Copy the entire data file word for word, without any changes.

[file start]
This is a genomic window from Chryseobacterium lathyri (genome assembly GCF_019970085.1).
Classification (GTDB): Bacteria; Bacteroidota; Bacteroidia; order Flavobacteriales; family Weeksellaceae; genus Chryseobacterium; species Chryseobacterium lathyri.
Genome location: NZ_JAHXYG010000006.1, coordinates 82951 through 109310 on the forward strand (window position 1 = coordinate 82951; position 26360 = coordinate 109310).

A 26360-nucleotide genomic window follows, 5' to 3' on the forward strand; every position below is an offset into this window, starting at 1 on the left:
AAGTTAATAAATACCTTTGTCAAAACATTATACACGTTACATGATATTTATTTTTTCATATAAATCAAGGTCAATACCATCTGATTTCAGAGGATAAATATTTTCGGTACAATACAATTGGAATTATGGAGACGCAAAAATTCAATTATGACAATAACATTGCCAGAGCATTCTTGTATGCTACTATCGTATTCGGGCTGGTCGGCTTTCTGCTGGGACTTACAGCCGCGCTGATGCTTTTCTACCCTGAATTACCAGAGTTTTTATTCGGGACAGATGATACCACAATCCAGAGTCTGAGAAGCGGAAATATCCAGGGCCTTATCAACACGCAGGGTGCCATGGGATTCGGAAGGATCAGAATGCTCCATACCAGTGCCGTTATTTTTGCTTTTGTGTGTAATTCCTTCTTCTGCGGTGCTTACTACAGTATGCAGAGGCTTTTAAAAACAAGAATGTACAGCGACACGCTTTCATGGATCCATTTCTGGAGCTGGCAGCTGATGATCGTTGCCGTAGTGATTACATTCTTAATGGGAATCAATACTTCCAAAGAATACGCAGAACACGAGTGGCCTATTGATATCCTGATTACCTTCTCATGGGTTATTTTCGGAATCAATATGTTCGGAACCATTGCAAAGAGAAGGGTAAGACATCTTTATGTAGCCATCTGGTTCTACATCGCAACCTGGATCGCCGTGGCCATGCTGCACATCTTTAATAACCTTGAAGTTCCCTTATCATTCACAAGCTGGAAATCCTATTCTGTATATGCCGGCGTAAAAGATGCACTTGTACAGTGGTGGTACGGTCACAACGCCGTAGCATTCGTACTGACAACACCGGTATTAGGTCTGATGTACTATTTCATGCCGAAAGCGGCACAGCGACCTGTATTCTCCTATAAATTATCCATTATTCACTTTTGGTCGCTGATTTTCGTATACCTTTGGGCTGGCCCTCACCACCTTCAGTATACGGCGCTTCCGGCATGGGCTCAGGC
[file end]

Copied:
This is a genomic window from Chryseobacterium lathyri (genome assembly GCF_019970085.1).
Classification (GTDB): Bacteria; Bacteroidota; Bacteroidia; order Flavobacteriales; family Weeksellaceae; genus Chryseobacterium; species Chryseobacterium lathyri.
Genome location: NZ_JAHXYG010000006.1, coordinates 82951 through 109310 on the forward strand (window position 1 = coordinate 82951; position 26360 = coordinate 109310).

A 26360-nucleotide genomic window follows, 5' to 3' on the forward strand; every position below is an offset into this window, starting at 1 on the left:
AAGTTAATAAATACCTTTGTCAAAACATTATACACGTTACATGATATTTATTTTTTCATATAAATCAAGGTCAATACCATCTGATTTCAGAGGATAAATATTTTCGGTACAATACAATTGGAATTATGGAGACGCAAAAATTCAATTATGACAATAACATTGCCAGAGCATTCTTGTATGCTACTATCGTATTCGGGCTGGTCGGCTTTCTGCTGGGACTTACAGCCGCGCTGATGCTTTTCTACCCTGAATTACCAGAGTTTTTATTCGGGACAGATGATACCACAATCCAGAGTCTGAGAAGCGGAAATATCCAGGGCCTTATCAACACGCAGGGTGCCATGGGATTCGGAAGGATCAGAATGCTCCATACCAGTGCCGTTATTTTTGCTTTTGTGTGTAATTCCTTCTTCTGCGGTGCTTACTACAGTATGCAGAGGCTTTTAAAAACAAGAATGTACAGCGACACGCTTTCATGGATCCATTTCTGGAGCTGGCAGCTGATGATCGTTGCCGTAGTGATTACATTCTTAATGGGAATCAATACTTCCAAAGAATACGCAGAACACGAGTGGCCTATTGATATCCTGATTACCTTCTCATGGGTTATTTTCGGAATCAATATGTTCGGAACCATTGCAAAGAGAAGGGTAAGACATCTTTATGTAGCCATCTGGTTCTACATCGCAACCTGGATCGCCGTGGCCATGCTGCACATCTTTAATAACCTTGAAGTTCCCTTATCATTCACAAGCTGGAAATCCTATTCTGTATATGCCGGCGTAAAAGATGCACTTGTACAGTGGTGGTACGGTCACAACGCCGTAGCATTCGTACTGACAACACCGGTATTAGGTCTGATGTACTATTTCATGCCGAAAGCGGCACAGCGACCTGTATTCTCCTATAAATTATCCATTATTCACTTTTGGTCGCTGATTTTCGTATACCTTTGGGCTGGCCCTCACCACCTTCAGTATACGGCGCTTCCGGCATGGGCTCAGGC